This today in the NZ Herald. Swine flu more infectious than 1918 flu, study finds
Swine flu is more infectious than both seasonal influenza and the 1918 Spanish flu, a study based on New Zealand epidemic case numbers has found.
And this suggests nearly 79 per cent of an affected population will catch the virus, although not all will become ill.
The researchers, from Otago University at Wellington and Utrecht University in the Netherlands, say in a letter published in today's New Zealand Medical Journal that it was estimated early in the swine flu pandemic that the transmission rate was around 1.5. This means that every two people who are sick with the virus will infect three others.
This was calculated in Mexico, where the virus first emerged.
But Associate Professor Michael Baker, Dr Nick Wilson and Dr Hiroshi Nishiura estimate from New Zealand data that every case is infecting nearly two others - a rate of 1.96.
This is based on official notifications of swine flu between June 2 and 15. This was a period of exponential growth in the New Zealand epidemic. It began with the first case of local transmission, excludes 63 imported cases, and ends before health authorities, because so many people were catching the virus, gave up testing every potential case.
In Japan a transmission rate of between 2 and 2.6 was calculated.
The Medical Journal letter notes that a transmission rate of 1.96 is higher than published estimates for seasonal influenza in temperate-zone countries like New Zealand. It is also "slightly greater than that of Spanish influenza pandemic from 1918-19 in New Zealand", but the death rate from Spanish flu was much higher than in the current swine flu pandemic.
Drs Baker and Wilson have estimated the death rate from swine flu in developed countries could be as low as one death out of 10,000 cases.
Of course, that is only a little reassuring, since so much of our trade is with many coutnries that don't fit that criterion. A lot of oil comes out of Nigeria, food products from SE Asia, timber from Indonesia (yeah, probably dodgy) and so it goes.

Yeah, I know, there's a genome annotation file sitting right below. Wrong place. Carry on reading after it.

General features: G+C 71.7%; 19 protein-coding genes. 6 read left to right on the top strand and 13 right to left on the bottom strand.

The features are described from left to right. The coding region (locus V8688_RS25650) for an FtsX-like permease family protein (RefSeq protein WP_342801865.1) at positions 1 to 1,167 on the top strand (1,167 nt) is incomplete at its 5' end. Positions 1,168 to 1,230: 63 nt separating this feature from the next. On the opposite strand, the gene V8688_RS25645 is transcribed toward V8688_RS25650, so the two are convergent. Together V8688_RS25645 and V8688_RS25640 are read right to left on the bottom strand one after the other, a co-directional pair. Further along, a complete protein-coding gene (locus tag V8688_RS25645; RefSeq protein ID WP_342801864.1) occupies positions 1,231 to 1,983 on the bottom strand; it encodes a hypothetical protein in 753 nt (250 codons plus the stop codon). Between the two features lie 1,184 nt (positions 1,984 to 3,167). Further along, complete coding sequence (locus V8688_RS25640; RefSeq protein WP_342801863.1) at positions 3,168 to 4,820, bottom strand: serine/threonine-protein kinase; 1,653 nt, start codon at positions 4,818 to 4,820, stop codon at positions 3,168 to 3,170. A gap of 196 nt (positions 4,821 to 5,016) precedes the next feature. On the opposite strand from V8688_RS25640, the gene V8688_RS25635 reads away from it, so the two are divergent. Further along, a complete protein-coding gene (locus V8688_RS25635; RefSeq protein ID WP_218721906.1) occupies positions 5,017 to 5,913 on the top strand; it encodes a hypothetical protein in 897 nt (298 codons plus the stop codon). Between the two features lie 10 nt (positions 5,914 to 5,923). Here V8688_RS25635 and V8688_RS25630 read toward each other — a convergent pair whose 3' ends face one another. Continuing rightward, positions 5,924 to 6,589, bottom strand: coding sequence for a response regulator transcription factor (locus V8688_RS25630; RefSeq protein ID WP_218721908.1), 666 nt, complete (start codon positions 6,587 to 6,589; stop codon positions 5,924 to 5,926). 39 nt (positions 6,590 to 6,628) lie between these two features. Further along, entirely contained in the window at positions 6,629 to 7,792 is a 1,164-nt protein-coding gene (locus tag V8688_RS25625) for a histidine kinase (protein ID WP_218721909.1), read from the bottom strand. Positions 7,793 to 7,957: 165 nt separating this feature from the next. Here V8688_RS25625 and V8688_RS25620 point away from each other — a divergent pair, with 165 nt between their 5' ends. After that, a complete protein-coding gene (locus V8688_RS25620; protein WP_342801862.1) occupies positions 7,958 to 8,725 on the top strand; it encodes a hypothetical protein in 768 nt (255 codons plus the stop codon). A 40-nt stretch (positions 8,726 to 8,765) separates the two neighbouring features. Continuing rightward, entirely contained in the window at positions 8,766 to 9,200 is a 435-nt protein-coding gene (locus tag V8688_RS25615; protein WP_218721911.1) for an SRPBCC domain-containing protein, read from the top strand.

If you want to get a little frisson of what it could look like, try this
I suspect there is some boost to these numbers because those figures are for consultations and in most years there will be many fewer consultations than actual infections, simply because in normal years we expect to get a flu and we expect that only a tiny proportion will need care beyond bed rest.
The high numbers of consultations certainly reflects the novelty of the virus. One sniff and we are on the horn to the Dr or turning up to the care centres. Given that it is not yet especially serious for most of us, and that we are taking it very seriously (as I believe we should) the numbers may look a lot more startling than they are in relation to actual infections in a normal year. The impact on the economy is also still invisible.
But it sure as hell will get people's attention. And like the northern hemisphere we have just had school holidays (they went back to school last Monday) so its very possible that there will be a steepening of the curve again as the kids pass it round more efficiently.
The time scale is also going to be interesting. In 5 weeks we will be into spring and temperatures will rise from averages around 12 for Auckland to about 15/16 (Celsius) and we are already seeing some beginnings of the kick up with unseasonable warmth in a few places.